Now we are delivering a full and engaging timetable of blended learning, through recorded lessons and live sessions which follow the same structure as an in-school lesson. We also provide online activities which support the children’s learning.
One of the major challenges during the first lockdown was the digital divide, with many families unable to access the online resources available due to a lack of appropriate devices and/or a reliable internet connection with sufficient data allowance. To overcome this challenge we have issued school laptops to any children who are learning from home and don’t have suitable access to technology. Where families don’t have access to WiFi, we’ve purchased dongles and data for them. Non-digital resources, such as exercise books, are also issued to pupils and we have stocked up on extra resources such as glue, paint and materials for Art which can be picked up from school for pupils working from home.
It’s extremely important to us that all our pupils continue to get the support they need, so all students have Base Group Time as normal and weekly assemblies. We make sure pupils receive at least two welfare calls a week, and our excellent pastoral team is available all day, every day to respond to any needs our students have.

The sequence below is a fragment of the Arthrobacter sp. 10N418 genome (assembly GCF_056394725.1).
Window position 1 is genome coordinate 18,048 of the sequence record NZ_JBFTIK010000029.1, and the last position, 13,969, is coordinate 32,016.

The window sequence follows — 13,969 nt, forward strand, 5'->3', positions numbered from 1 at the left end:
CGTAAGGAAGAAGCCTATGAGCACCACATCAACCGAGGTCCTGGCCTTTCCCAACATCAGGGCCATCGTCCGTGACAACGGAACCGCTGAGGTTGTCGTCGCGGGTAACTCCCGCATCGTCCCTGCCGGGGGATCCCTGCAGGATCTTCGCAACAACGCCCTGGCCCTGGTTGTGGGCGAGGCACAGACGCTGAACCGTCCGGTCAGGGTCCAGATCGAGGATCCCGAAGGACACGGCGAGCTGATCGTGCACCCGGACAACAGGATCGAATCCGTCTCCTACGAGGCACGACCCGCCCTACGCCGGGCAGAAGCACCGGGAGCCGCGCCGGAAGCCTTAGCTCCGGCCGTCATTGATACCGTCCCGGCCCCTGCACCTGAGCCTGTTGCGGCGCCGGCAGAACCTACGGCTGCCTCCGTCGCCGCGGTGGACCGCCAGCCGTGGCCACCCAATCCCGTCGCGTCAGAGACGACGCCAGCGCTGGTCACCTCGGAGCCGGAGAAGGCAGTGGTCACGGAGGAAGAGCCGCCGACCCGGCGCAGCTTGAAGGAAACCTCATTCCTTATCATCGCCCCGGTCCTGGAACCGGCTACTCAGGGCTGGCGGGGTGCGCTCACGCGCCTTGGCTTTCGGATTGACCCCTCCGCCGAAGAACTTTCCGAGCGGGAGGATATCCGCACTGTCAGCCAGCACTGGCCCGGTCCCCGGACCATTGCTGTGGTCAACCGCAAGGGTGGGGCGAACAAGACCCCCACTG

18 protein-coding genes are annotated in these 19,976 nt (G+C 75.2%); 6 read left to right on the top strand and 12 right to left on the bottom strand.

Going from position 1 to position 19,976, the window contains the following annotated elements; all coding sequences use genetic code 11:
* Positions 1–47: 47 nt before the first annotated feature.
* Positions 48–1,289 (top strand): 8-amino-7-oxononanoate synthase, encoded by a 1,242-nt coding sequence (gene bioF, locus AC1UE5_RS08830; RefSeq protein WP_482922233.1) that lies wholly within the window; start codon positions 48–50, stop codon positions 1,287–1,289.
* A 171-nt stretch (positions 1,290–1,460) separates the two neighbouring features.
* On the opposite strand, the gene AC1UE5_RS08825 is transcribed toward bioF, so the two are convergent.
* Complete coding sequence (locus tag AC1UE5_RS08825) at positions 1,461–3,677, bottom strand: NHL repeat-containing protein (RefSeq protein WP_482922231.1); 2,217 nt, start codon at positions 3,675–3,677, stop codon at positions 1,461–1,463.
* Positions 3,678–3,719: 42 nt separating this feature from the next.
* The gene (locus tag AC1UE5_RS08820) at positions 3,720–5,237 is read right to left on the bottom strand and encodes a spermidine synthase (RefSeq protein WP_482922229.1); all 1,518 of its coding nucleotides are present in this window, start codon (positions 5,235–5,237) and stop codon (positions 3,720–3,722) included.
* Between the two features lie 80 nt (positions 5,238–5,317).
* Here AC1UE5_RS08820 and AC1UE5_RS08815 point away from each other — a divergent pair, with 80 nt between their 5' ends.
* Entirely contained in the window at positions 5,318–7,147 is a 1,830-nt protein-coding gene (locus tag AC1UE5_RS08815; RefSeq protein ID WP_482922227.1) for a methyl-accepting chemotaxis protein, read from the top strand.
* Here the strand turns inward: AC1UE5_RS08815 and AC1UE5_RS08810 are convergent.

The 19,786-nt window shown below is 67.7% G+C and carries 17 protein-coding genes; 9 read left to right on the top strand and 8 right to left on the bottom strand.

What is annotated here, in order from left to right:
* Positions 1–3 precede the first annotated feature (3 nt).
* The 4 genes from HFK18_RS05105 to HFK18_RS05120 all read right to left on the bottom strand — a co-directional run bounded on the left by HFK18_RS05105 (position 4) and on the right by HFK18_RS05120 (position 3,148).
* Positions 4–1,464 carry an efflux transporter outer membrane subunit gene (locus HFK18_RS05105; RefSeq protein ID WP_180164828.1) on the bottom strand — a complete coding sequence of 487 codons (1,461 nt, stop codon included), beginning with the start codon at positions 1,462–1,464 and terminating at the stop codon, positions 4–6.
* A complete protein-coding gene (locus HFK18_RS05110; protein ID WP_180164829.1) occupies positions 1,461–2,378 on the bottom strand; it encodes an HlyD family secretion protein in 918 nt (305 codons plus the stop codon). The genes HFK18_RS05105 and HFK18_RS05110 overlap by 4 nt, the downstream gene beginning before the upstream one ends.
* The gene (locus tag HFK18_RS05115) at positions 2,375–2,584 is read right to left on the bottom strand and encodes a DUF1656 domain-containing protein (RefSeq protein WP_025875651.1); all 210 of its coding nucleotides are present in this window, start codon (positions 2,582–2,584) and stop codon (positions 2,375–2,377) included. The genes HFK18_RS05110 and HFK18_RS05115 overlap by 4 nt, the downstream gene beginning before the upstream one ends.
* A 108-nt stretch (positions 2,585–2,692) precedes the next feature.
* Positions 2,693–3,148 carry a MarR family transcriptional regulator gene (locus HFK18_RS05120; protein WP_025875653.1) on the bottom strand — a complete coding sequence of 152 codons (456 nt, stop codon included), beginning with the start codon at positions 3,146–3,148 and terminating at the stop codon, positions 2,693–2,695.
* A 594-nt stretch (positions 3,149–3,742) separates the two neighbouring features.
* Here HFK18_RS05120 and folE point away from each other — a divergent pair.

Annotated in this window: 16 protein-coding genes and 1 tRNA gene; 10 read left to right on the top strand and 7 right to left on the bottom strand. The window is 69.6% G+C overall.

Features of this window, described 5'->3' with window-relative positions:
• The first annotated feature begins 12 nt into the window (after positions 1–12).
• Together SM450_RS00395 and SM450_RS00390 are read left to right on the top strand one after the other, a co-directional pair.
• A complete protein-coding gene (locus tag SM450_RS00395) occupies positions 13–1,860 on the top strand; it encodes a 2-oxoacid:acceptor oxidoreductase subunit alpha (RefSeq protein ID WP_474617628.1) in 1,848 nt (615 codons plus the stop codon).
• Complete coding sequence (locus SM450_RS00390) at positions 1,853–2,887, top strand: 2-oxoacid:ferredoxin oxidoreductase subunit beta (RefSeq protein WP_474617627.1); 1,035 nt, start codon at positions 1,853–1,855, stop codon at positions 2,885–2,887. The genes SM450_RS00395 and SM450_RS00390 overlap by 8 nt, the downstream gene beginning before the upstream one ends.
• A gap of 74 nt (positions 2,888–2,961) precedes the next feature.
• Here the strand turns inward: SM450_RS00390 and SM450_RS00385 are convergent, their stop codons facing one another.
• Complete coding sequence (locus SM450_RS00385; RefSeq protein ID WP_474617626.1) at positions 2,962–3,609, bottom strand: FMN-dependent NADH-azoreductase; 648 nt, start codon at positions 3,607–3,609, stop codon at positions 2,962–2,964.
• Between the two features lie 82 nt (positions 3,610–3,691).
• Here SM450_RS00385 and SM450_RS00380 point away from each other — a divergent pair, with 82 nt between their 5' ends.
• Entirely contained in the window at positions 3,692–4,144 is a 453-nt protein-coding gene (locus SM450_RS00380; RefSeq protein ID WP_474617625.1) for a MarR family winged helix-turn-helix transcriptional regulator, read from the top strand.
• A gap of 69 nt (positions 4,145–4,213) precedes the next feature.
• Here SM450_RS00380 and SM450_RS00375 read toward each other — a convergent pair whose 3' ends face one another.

We are also working hard to continue our provision for SEN pupils, with one-to-one video calls, phone calls and TA support in many of our virtual lessons.
Lockdown is undoubtedly a challenge, but one we are meeting head-on. It is an opportunity to adapt and improve our teaching and learning, both in the classroom and remotely online. As we would do in normal circumstances we are seeking the most effective ways to teach, testing different innovations and then sharing those that have been proven to be effective with the rest of the school and the entire Trust. It is our goal to always deliver an effective, challenging and interesting remote learning experience for our pupils, so they can all achieve their best.
Pedagogy is the manner in which we approach teaching.
All schools in Paradigm Trust follow the same pedagogy – quality first teaching at all times, for every student. We are always informed by the latest research, but focus on teaching in a way that is effective, rather than fashionable in education pedagogy.